First of all, note this: in the last days there will come scoffers who live self-indulgent lives; they will mock you and say: 'What has happened to his promised coming? Our fathers have been laid to rest, but still everything goes on exactly as it always has done since the world began.' (2 Peter 3:3-4)

You can bet Camping had that verse well memorised. But alas, it's the scoffers who keep getting it right!

Eschatology is a minefield for the uninformed. You can't just add up numbers in various passages of Daniel and Revelation, regardless of what Uriah Smith thought. The track record of ten thousand 'prophets' has been a massive fail, with not a single exception. Hal Lindsey, Herbert Armstrong, Judge Rutherford, William Miller and a numberless legion of lesser lights.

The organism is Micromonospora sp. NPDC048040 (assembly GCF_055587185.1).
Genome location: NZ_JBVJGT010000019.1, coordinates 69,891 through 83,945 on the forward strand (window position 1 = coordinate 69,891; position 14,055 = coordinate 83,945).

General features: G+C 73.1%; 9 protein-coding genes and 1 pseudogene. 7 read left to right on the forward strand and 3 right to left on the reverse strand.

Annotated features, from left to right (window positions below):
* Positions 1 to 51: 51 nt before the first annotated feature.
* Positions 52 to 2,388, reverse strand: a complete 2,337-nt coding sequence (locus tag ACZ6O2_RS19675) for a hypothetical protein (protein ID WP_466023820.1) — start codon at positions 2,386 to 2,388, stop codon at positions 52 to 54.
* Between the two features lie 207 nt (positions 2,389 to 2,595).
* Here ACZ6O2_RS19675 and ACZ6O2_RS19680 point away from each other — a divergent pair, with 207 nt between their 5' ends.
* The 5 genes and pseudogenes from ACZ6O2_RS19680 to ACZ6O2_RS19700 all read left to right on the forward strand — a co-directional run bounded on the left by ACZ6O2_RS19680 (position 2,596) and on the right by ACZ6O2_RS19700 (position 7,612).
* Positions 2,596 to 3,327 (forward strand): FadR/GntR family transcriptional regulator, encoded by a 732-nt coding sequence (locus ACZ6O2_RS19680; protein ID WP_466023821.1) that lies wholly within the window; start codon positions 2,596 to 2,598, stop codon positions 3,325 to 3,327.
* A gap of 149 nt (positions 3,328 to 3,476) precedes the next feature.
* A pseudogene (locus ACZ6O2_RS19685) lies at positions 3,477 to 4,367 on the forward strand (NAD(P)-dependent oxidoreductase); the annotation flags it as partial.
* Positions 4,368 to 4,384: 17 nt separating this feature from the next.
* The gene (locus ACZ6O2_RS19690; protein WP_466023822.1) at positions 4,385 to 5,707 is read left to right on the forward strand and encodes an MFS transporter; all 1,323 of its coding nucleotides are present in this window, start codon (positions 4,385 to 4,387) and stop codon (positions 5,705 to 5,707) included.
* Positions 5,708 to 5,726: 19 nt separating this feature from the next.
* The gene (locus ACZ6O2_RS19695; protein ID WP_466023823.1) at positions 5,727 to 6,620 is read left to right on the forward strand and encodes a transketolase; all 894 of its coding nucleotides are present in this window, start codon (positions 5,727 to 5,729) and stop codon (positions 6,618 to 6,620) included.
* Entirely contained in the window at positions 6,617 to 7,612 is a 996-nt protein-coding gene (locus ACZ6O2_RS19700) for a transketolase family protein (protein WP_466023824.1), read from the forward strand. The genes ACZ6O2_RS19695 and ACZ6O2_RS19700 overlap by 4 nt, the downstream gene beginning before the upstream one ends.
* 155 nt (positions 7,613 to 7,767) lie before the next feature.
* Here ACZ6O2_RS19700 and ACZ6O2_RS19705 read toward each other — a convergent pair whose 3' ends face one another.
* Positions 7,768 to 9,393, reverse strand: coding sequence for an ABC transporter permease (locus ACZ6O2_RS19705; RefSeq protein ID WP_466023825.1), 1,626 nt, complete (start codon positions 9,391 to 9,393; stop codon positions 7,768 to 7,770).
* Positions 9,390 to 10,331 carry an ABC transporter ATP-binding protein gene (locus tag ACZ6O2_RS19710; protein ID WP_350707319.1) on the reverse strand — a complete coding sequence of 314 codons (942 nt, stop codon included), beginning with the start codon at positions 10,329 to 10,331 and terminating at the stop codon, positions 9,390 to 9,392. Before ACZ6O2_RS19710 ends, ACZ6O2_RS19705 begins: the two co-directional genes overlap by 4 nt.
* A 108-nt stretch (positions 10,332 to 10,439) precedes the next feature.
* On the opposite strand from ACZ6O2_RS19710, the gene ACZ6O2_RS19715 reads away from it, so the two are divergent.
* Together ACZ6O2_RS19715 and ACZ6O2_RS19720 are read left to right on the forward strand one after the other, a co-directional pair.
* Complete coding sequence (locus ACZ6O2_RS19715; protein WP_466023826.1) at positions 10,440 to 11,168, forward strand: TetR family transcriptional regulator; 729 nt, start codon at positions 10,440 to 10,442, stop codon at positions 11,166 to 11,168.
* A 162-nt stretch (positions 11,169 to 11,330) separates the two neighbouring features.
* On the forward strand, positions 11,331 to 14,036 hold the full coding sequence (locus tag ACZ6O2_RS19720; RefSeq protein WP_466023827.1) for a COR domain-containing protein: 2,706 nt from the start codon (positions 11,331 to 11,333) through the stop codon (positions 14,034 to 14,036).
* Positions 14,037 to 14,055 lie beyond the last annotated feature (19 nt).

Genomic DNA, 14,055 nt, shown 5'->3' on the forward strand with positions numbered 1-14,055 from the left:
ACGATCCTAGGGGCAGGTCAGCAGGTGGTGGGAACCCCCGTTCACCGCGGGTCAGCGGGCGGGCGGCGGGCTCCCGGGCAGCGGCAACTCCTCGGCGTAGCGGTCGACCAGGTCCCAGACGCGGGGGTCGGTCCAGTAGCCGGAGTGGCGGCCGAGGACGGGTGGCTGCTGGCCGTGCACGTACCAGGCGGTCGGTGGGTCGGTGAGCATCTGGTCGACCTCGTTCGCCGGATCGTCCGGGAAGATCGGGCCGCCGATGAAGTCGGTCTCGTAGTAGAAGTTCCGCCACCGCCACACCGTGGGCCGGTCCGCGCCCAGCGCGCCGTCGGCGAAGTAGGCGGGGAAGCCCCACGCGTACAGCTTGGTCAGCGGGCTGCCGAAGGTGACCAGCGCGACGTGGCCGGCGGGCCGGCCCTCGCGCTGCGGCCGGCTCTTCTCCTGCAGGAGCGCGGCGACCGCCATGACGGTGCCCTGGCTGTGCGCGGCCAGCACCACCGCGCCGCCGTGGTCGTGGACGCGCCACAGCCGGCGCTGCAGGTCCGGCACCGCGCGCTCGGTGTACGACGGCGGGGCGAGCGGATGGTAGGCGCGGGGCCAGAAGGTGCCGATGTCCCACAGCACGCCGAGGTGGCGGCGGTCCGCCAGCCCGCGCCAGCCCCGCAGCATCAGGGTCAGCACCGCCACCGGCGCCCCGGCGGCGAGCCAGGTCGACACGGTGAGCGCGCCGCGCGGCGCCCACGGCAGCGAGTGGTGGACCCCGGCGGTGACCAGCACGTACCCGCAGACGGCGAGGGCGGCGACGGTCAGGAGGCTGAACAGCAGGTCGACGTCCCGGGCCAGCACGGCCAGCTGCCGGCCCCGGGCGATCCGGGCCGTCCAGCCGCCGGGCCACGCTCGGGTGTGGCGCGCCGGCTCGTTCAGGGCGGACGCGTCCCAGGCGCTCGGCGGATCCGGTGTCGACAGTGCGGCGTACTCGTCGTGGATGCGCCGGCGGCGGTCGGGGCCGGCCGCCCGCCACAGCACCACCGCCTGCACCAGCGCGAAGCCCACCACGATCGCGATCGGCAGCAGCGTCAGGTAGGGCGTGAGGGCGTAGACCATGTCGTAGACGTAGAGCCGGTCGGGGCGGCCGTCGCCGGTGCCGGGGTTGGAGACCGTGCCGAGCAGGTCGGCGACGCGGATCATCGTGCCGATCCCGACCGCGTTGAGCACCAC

Did Camping go to his grave a broken man? Perhaps, or perhaps not. But he was surely a disappointed one, with all his meticulously crafted chronologies shattered. How many of his followers now rue the day they first heard his message?

Whether he can be accused of being among those he himself would have accused as having "self-indulgent lives", as in the passage above, I don't know. Self-indulgent lies might be more to the point.

Thank God for the scoffers.

Thursday, 5 December 2013

Just What Do You Mean - Boyne Again?

The latest issue of The Journal: News of the Churches of God is out and available for download.

Norm Edwards is still battling on at Port Austin. Give the guy points for tenacity. In this issue he's rattling his keyboard about church organisations - presumably like the ones he's led - placing themselves "directly under God." Norm, Norm; someone really needs to explain this stuff to you...